Last Saturday I attended an art show that took place at photographer Josh Anderson’s house in East Nashville. The featured artists were locals Garland Gallaspy and Rebecca Gillespie. Born one day apart, the two Polaroid enthusiasts were exhibited in a way where the photos seemed to morph into one another. Gillespie has a great eye, but I went to the show to see Gallaspy’s work — I've encountered it previously, but this was the first time I'd seen a formal exhibition of his pictures. The show worked like a pausing point for his pathological Polaroid documentation and celebrated a new photo book that he's publishing.
The first time I came across one of Garland’s Polaroids was last summer in a swimming pool in Gallatin. Plenty of fruity gin drinks were imbibed, and pool basketball had given way to lazy sunbathing. At one moment, I emerged from my slow underwater exploration to find an abandoned volleyball bobbing in the pool with a just-shot Polaroid resting on top of it. I swam over in time to watch the image develop in the sun. The snapshot was of a Nashville ballerina as she flipped off the diving board. In this shot, the summer was perfectly frozen through the lens of a local character who always reminded me of pulp noir writer Charles Willeford. Garland was nowhere near the Polaroid when I found it, and I later learned that it was his tendency to snap shots and move on from the image, always confident it would make its way back to him.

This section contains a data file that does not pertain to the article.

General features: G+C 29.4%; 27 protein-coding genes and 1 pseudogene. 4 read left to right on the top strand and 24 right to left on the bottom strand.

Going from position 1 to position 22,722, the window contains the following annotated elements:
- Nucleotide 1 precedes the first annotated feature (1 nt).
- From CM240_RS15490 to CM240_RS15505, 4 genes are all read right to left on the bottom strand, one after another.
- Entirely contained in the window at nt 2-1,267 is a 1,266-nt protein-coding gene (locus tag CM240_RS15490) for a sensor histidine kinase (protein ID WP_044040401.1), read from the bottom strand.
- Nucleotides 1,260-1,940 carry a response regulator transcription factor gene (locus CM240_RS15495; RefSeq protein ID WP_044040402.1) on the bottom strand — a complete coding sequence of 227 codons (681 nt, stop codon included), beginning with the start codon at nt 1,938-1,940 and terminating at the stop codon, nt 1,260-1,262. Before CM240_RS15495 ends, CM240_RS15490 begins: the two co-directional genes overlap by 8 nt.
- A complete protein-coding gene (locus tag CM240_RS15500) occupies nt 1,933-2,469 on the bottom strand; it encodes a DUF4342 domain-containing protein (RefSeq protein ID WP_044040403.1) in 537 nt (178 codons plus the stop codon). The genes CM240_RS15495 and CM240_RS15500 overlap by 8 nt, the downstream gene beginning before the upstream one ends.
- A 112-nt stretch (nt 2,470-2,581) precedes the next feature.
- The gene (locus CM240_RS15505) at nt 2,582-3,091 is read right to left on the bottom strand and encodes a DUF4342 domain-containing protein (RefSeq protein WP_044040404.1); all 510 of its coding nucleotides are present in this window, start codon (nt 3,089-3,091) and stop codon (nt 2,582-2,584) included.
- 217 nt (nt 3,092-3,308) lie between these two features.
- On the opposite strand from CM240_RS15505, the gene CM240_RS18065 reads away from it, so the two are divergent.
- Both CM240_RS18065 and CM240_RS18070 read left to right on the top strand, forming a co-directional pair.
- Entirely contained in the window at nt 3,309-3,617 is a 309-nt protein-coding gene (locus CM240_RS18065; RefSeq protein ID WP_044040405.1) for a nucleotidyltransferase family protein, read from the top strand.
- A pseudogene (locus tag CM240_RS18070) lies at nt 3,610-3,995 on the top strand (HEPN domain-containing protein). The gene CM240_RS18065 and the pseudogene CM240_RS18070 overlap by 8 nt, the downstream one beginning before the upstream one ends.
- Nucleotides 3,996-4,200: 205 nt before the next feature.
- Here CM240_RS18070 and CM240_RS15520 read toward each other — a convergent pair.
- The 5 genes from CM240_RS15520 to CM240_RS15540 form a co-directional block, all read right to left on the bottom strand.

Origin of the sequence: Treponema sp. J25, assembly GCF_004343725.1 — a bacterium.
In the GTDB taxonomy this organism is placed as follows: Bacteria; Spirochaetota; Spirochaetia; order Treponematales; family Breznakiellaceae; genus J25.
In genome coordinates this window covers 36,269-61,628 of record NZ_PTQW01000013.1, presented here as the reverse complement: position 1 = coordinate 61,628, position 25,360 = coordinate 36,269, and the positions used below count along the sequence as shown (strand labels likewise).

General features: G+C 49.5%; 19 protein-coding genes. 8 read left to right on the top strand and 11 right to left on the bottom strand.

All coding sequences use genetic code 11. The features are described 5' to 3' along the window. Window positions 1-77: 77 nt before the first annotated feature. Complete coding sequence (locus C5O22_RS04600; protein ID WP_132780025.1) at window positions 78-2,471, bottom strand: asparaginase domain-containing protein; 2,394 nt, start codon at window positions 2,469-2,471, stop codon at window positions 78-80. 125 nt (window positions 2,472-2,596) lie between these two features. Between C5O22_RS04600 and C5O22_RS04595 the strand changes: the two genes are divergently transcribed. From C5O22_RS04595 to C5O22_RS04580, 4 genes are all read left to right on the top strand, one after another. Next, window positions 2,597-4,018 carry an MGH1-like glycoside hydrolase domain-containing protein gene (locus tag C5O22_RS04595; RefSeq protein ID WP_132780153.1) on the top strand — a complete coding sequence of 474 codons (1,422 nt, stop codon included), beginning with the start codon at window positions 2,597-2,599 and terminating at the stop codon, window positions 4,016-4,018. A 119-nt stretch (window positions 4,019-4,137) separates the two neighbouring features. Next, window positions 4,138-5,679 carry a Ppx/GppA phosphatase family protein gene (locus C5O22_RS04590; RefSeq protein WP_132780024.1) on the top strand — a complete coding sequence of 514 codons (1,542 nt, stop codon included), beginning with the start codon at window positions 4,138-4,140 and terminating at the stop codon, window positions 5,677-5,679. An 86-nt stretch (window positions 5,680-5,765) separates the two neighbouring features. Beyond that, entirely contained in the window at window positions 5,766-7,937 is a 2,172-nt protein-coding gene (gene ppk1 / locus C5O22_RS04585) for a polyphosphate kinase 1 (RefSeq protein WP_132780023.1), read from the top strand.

A week later I saw Garland had posted a Polaroid he took of John Waters at Bonnaroo — it was just something he offhandedly snapped while working the festival, but it was the best picture of the brilliant and smutty filmmaker I’ve ever seen.
That instance lead to my willing descent down the rabbit hole of Garland’s Polaroid archive on his Facebook page. It reminded me of the times I saw Ryan McGinley’s Indian summer portraits of nudes in New York. I never really liked McGinley’s portraits because they seemed stilted and phony, like all the waifish girls and boys were posing because they knew they’d be branded as a McGinley-type.
Alternatively, Garland’s photos do not look like they were slapped with authority. He is a silent observer with a cigarette hanging out of his mouth, a penchant for rhythm and a crass sort of pulchritude. He doesn’t try to ever hunt after or arrange his photos. They seem like extensions of his aura, cluing people into the version of Nashville that he accepts. That's a Nashville I like, too.
Polaroid Art Show is up through the end of the week. Email Josh (email@example.com) to schedule an appointment.